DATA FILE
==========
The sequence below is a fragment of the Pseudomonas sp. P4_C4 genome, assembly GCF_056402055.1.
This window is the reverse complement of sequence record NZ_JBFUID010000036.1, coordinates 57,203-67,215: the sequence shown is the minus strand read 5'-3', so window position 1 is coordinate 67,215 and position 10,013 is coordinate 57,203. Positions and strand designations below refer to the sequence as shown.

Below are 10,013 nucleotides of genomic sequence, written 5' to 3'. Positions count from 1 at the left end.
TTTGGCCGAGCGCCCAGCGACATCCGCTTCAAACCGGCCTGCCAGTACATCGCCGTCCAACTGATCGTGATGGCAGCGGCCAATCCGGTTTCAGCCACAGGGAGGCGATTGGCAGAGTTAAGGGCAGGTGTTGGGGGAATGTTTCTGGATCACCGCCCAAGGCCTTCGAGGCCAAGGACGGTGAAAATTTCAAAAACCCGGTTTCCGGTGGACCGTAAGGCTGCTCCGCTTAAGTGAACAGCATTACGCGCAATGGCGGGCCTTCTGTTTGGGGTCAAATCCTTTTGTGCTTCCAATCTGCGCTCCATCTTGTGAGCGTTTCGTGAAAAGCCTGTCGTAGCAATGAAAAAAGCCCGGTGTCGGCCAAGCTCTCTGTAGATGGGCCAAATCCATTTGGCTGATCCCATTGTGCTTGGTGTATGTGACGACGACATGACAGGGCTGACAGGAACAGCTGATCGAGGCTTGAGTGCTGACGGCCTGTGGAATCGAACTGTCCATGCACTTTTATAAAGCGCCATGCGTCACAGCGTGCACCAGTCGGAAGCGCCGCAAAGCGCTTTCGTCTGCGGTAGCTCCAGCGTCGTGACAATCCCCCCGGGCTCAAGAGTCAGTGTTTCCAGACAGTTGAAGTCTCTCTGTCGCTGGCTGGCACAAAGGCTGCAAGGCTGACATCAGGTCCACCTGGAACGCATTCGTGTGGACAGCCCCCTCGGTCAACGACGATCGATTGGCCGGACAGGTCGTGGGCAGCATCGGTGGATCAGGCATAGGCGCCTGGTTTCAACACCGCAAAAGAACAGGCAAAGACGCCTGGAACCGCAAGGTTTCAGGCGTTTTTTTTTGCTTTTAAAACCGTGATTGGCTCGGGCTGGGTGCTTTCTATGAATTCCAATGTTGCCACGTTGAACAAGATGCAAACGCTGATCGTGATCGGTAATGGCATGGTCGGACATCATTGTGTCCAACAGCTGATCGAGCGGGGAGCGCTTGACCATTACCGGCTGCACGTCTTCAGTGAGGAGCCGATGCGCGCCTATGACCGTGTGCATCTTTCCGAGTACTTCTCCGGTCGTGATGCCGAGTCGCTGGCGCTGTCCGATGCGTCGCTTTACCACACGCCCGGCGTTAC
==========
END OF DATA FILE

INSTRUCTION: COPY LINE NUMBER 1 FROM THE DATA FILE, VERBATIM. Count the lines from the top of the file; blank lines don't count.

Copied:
The sequence below is a fragment of the Pseudomonas sp. P4_C4 genome, assembly GCF_056402055.1.